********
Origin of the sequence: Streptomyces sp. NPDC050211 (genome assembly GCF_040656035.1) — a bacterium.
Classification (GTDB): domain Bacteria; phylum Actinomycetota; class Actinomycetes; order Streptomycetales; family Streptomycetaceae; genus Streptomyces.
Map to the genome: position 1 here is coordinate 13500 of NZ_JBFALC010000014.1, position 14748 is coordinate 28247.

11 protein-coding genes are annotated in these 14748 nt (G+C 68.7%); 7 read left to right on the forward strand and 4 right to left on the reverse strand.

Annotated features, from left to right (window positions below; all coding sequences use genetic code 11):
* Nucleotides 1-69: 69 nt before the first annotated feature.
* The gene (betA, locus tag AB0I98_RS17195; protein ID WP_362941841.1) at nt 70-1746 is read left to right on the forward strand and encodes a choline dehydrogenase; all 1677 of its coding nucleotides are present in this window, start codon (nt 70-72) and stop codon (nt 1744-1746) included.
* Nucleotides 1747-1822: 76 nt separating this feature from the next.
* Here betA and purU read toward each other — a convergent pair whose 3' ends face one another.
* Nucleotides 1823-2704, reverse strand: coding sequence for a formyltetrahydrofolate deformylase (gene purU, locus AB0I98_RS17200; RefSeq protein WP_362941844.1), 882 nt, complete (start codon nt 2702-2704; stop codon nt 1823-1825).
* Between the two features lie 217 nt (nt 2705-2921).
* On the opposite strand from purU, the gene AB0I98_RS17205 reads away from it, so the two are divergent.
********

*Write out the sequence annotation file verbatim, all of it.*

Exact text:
Origin of the sequence: Streptomyces sp. NPDC050211 (genome assembly GCF_040656035.1) — a bacterium.
Classification (GTDB): domain Bacteria; phylum Actinomycetota; class Actinomycetes; order Streptomycetales; family Streptomycetaceae; genus Streptomyces.
Map to the genome: position 1 here is coordinate 13500 of NZ_JBFALC010000014.1, position 14748 is coordinate 28247.

11 protein-coding genes are annotated in these 14748 nt (G+C 68.7%); 7 read left to right on the forward strand and 4 right to left on the reverse strand.

Annotated features, from left to right (window positions below; all coding sequences use genetic code 11):
* Nucleotides 1-69: 69 nt before the first annotated feature.
* The gene (betA, locus tag AB0I98_RS17195; protein ID WP_362941841.1) at nt 70-1746 is read left to right on the forward strand and encodes a choline dehydrogenase; all 1677 of its coding nucleotides are present in this window, start codon (nt 70-72) and stop codon (nt 1744-1746) included.
* Nucleotides 1747-1822: 76 nt separating this feature from the next.
* Here betA and purU read toward each other — a convergent pair whose 3' ends face one another.
* Nucleotides 1823-2704, reverse strand: coding sequence for a formyltetrahydrofolate deformylase (gene purU, locus AB0I98_RS17200; RefSeq protein WP_362941844.1), 882 nt, complete (start codon nt 2702-2704; stop codon nt 1823-1825).
* Between the two features lie 217 nt (nt 2705-2921).
* On the opposite strand from purU, the gene AB0I98_RS17205 reads away from it, so the two are divergent.